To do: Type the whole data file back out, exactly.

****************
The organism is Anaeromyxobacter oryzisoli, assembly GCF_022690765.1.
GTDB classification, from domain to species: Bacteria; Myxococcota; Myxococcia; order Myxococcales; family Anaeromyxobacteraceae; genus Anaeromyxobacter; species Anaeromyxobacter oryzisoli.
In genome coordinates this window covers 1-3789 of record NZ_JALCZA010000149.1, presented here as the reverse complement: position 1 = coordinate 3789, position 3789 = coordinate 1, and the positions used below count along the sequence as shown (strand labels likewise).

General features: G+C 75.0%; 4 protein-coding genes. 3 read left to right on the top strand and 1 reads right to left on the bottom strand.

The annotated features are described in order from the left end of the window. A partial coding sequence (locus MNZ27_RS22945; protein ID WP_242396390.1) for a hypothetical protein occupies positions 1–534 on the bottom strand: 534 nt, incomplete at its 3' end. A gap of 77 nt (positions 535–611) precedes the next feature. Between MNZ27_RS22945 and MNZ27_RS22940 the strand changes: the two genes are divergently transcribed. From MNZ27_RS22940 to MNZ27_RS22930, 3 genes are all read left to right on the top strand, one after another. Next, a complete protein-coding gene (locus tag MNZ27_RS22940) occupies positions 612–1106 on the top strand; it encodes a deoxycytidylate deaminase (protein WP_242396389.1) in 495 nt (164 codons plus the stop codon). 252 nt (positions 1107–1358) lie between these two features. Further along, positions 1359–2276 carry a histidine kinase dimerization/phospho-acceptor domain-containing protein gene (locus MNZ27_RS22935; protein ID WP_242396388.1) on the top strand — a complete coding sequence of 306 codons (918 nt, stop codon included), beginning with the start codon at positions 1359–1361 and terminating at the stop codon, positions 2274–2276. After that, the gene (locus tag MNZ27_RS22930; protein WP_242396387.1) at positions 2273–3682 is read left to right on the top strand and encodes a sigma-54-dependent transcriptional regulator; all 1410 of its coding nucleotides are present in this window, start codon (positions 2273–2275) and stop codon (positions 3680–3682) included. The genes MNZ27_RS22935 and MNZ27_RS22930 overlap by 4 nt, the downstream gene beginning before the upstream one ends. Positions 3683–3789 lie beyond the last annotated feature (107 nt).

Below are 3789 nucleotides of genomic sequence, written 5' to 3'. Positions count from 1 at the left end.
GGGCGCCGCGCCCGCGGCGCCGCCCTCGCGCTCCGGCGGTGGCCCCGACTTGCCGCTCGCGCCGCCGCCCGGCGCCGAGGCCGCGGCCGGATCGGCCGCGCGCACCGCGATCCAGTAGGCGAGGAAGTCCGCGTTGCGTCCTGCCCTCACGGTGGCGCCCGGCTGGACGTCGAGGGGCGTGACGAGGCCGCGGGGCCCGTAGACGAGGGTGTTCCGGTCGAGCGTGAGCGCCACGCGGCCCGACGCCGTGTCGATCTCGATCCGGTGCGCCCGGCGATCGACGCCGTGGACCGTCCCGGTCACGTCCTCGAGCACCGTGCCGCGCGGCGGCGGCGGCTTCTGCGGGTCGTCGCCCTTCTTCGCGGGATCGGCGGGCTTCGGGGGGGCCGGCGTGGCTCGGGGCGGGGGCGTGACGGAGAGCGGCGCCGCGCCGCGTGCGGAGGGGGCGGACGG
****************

The organism is Anaeromyxobacter oryzisoli, assembly GCF_022690765.1.
GTDB classification, from domain to species: Bacteria; Myxococcota; Myxococcia; order Myxococcales; family Anaeromyxobacteraceae; genus Anaeromyxobacter; species Anaeromyxobacter oryzisoli.
In genome coordinates this window covers 1-3789 of record NZ_JALCZA010000149.1, presented here as the reverse complement: position 1 = coordinate 3789, position 3789 = coordinate 1, and the positions used below count along the sequence as shown (strand labels likewise).

General features: G+C 75.0%; 4 protein-coding genes. 3 read left to right on the top strand and 1 reads right to left on the bottom strand.

The annotated features are described in order from the left end of the window. A partial coding sequence (locus MNZ27_RS22945; protein ID WP_242396390.1) for a hypothetical protein occupies positions 1–534 on the bottom strand: 534 nt, incomplete at its 3' end. A gap of 77 nt (positions 535–611) precedes the next feature. Between MNZ27_RS22945 and MNZ27_RS22940 the strand changes: the two genes are divergently transcribed. From MNZ27_RS22940 to MNZ27_RS22930, 3 genes are all read left to right on the top strand, one after another. Next, a complete protein-coding gene (locus tag MNZ27_RS22940) occupies positions 612–1106 on the top strand; it encodes a deoxycytidylate deaminase (protein WP_242396389.1) in 495 nt (164 codons plus the stop codon). 252 nt (positions 1107–1358) lie between these two features. Further along, positions 1359–2276 carry a histidine kinase dimerization/phospho-acceptor domain-containing protein gene (locus MNZ27_RS22935; protein ID WP_242396388.1) on the top strand — a complete coding sequence of 306 codons (918 nt, stop codon included), beginning with the start codon at positions 1359–1361 and terminating at the stop codon, positions 2274–2276. After that, the gene (locus tag MNZ27_RS22930; protein WP_242396387.1) at positions 2273–3682 is read left to right on the top strand and encodes a sigma-54-dependent transcriptional regulator; all 1410 of its coding nucleotides are present in this window, start codon (positions 2273–2275) and stop codon (positions 3680–3682) included. The genes MNZ27_RS22935 and MNZ27_RS22930 overlap by 4 nt, the downstream gene beginning before the upstream one ends. Positions 3683–3789 lie beyond the last annotated feature (107 nt).

Below are 3789 nucleotides of genomic sequence, written 5' to 3'. Positions count from 1 at the left end.
GGGCGCCGCGCCCGCGGCGCCGCCCTCGCGCTCCGGCGGTGGCCCCGACTTGCCGCTCGCGCCGCCGCCCGGCGCCGAGGCCGCGGCCGGATCGGCCGCGCGCACCGCGATCCAGTAGGCGAGGAAGTCCGCGTTGCGTCCTGCCCTCACGGTGGCGCCCGGCTGGACGTCGAGGGGCGTGACGAGGCCGCGGGGCCCGTAGACGAGGGTGTTCCGGTCGAGCGTGAGCGCCACGCGGCCCGACGCCGTGTCGATCTCGATCCGGTGCGCCCGGCGATCGACGCCGTGGACCGTCCCGGTCACGTCCTCGAGCACCGTGCCGCGCGGCGGCGGCGGCTTCTGCGGGTCGTCGCCCTTCTTCGCGGGATCGGCGGGCTTCGGGGGGGCCGGCGTGGCTCGGGGCGGGGGCGTGACGGAGAGCGGCGCCGCGCCGCGTGCGGAGGGGGCGGACGG